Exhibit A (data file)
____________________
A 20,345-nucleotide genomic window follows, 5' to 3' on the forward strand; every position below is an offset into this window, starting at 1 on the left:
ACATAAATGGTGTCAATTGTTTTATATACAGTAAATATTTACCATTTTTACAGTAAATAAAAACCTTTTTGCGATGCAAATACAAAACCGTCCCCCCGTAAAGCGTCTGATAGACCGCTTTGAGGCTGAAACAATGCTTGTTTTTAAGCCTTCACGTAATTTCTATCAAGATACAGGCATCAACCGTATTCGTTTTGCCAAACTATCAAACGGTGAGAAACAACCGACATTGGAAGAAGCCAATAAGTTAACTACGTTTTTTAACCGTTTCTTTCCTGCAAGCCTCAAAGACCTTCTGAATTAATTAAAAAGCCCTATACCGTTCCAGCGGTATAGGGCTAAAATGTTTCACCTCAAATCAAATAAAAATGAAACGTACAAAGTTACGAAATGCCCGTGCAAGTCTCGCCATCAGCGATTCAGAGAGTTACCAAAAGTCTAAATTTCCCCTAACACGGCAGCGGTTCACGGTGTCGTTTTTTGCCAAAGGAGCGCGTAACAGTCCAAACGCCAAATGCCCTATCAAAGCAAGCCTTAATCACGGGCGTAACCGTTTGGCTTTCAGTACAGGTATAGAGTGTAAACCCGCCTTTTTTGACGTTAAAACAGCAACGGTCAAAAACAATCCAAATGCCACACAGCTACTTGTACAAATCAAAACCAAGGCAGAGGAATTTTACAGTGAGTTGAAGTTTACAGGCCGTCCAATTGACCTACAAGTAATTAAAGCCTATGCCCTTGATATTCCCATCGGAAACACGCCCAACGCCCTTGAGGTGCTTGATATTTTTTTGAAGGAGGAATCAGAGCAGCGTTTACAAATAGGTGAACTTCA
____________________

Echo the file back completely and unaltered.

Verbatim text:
A 20,345-nucleotide genomic window follows, 5' to 3' on the forward strand; every position below is an offset into this window, starting at 1 on the left:
ACATAAATGGTGTCAATTGTTTTATATACAGTAAATATTTACCATTTTTACAGTAAATAAAAACCTTTTTGCGATGCAAATACAAAACCGTCCCCCCGTAAAGCGTCTGATAGACCGCTTTGAGGCTGAAACAATGCTTGTTTTTAAGCCTTCACGTAATTTCTATCAAGATACAGGCATCAACCGTATTCGTTTTGCCAAACTATCAAACGGTGAGAAACAACCGACATTGGAAGAAGCCAATAAGTTAACTACGTTTTTTAACCGTTTCTTTCCTGCAAGCCTCAAAGACCTTCTGAATTAATTAAAAAGCCCTATACCGTTCCAGCGGTATAGGGCTAAAATGTTTCACCTCAAATCAAATAAAAATGAAACGTACAAAGTTACGAAATGCCCGTGCAAGTCTCGCCATCAGCGATTCAGAGAGTTACCAAAAGTCTAAATTTCCCCTAACACGGCAGCGGTTCACGGTGTCGTTTTTTGCCAAAGGAGCGCGTAACAGTCCAAACGCCAAATGCCCTATCAAAGCAAGCCTTAATCACGGGCGTAACCGTTTGGCTTTCAGTACAGGTATAGAGTGTAAACCCGCCTTTTTTGACGTTAAAACAGCAACGGTCAAAAACAATCCAAATGCCACACAGCTACTTGTACAAATCAAAACCAAGGCAGAGGAATTTTACAGTGAGTTGAAGTTTACAGGCCGTCCAATTGACCTACAAGTAATTAAAGCCTATGCCCTTGATATTCCCATCGGAAACACGCCCAACGCCCTTGAGGTGCTTGATATTTTTTTGAAGGAGGAATCAGAGCAGCGTTTACAAATAGGTGAACTTCA